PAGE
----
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posted: 7/15/2013 5:00 AM

Fish oil in diet may affect depression symptoms

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How much fish oil in the diet is needed to reduce the symptoms of major depression?

In a recent medical study, increasing dietary consumption of docosahexanoic acid significantly improved symptoms of major depression. In addition, the quantity of DHA in the cell membranes of red blood cells correlated strongly with reduction in depression symptoms.

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Major depression is believed to be related to changes in how the brain functions. This condition is characterized by low self-esteem, severe loss of interest in activities, extreme fatigue and profound depression.

There are many theories as to what is the cause of depression. Some suggest that depression is primarily psychologically based in personality and genetics. Biologically based theories propose that changes in levels of certain neurotransmitters, such as serotonin, dopamine and norepinephrine, are the causes of major depression.

While the cause of depression is unknown, it is relatively common worldwide, affecting more than 300 million people. Interestingly, the United States has the highest incidence of major depression and Japan has the lowest incidence.

In the U.S., major depression is more common between the ages of 30 and 50. Chronic illness is a risk factor for major depression. Unfortunately, neither psychotherapy nor medications are universally effective in treating major depression.

There are numerous studies to indicate that increasing consumption of specific fish oils, especially DHA, can reduce the symptoms of major depression. DHA belongs to a family of fats called omega-3 fatty acids. We are able to synthesize DHA from other compounds, we just don't do it very efficiently and must supplement it in our diet.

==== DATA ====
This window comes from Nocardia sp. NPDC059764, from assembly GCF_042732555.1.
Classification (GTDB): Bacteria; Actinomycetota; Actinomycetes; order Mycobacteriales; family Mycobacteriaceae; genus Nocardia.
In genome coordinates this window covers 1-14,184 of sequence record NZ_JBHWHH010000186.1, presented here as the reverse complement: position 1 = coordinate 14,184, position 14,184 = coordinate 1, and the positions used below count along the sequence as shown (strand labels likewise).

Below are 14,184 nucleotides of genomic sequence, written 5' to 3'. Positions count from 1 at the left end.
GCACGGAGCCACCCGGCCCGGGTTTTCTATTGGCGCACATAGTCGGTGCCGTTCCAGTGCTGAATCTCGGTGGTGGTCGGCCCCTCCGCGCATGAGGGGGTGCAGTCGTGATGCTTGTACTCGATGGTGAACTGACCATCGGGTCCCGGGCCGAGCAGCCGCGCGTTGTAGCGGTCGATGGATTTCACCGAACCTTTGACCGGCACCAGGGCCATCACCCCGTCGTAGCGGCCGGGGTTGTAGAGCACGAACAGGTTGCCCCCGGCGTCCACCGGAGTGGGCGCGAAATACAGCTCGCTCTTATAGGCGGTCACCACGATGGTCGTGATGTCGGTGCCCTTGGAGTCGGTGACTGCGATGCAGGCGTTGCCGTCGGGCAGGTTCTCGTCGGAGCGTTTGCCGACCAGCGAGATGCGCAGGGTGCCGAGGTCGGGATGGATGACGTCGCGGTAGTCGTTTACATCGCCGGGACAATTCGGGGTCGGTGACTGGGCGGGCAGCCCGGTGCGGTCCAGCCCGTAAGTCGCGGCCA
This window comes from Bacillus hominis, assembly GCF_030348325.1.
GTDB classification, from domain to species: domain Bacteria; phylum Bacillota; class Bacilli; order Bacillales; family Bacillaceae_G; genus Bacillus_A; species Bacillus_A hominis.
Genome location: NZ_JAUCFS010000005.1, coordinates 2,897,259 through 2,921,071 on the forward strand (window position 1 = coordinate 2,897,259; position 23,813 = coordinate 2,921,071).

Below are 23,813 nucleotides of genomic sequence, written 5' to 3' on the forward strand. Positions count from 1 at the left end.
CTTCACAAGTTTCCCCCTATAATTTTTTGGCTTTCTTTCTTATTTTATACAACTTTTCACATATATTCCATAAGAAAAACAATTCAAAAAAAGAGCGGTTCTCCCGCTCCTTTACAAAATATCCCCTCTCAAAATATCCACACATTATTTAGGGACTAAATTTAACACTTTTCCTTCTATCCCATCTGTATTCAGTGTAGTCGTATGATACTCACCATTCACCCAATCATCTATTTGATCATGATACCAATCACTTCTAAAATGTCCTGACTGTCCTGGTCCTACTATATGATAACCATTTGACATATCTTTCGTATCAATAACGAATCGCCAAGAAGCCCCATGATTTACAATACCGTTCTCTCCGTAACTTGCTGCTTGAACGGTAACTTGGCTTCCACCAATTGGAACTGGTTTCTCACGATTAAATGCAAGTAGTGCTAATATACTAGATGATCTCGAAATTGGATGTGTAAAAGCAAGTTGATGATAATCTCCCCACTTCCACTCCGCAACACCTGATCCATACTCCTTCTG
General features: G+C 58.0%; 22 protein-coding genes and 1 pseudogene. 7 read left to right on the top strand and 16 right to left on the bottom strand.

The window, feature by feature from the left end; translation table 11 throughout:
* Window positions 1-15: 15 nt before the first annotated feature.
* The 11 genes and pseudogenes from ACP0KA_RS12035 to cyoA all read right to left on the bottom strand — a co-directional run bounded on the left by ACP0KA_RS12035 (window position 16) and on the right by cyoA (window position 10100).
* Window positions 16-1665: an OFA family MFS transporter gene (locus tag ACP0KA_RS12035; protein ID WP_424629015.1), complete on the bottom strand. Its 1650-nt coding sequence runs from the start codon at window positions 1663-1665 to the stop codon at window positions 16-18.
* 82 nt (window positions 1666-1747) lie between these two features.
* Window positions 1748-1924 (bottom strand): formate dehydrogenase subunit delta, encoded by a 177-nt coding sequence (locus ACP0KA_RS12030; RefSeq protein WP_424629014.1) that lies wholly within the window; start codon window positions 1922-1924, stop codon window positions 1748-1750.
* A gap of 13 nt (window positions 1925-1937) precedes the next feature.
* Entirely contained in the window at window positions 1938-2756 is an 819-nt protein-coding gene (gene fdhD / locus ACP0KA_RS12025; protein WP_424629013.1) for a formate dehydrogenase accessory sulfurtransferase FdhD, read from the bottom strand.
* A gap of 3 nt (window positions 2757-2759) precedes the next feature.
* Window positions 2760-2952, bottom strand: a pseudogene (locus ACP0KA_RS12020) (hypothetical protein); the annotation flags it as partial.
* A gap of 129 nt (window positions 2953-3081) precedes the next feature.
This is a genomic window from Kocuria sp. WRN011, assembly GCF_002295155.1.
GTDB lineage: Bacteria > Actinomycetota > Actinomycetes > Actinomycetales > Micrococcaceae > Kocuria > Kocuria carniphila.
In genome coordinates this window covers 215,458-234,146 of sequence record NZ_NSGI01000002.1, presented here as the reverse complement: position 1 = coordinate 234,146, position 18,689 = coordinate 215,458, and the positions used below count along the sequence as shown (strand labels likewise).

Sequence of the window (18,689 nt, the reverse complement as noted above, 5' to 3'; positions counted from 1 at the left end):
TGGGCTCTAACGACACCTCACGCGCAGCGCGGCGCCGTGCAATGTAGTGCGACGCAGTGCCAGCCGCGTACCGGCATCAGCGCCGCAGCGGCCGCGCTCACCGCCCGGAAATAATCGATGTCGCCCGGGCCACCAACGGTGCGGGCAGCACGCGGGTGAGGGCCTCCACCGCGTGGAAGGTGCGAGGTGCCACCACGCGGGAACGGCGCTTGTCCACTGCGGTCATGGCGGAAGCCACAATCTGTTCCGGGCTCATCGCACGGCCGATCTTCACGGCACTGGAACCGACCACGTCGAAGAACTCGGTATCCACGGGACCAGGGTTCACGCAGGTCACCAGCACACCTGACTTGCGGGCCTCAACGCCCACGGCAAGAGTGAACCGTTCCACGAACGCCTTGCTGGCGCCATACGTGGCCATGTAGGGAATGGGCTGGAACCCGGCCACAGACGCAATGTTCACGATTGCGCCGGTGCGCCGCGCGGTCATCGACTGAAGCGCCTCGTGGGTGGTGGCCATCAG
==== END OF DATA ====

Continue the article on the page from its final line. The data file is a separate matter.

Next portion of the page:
DHA is very important for nerve function. It is the most common omega-3 fat found in the brain and eye retinas. DHA comprises up to 40 percent of brain cell membranes. This fatty acid is essential for good brain function. In general, most Americans do not get enough of it in their diet.

Although there are many clinical studies demonstrating that DHA supplementation can reduce depression symptoms, quantification is lacking in how much DHA in cell membranes is needed.

In a recent medical study at the University of Wollongong, Australia, correlated the concentration of DHA in the cell membranes of red blood cells with reduction in symptoms of depression. In the study, 95 participants with major depression were randomized to receive either DHA or olive oil (placebo).

During a 16-week period, DHA increased in the red blood cell membranes in both groups. However, DHA comprised 16 percent of the fatty acids in the red blood cell membrane in the fish oil group and only 8 percent in the olive oil group. Improvements in depression were significantly greater in the fish oil group.

Although more studies are needed, this particular clinical trial was important because it correlated the level of DHA in red blood cells with changes in depression. Measuring red blood cell DHA may become an essential clinical tool for determining the optimal amount of dietary fish oil.

Patrick B. Massey, M.D., Ph.D, is medical director for complementary and alternative medicine for the Alexian Brothers Health System. His website is www.alt-med.org.

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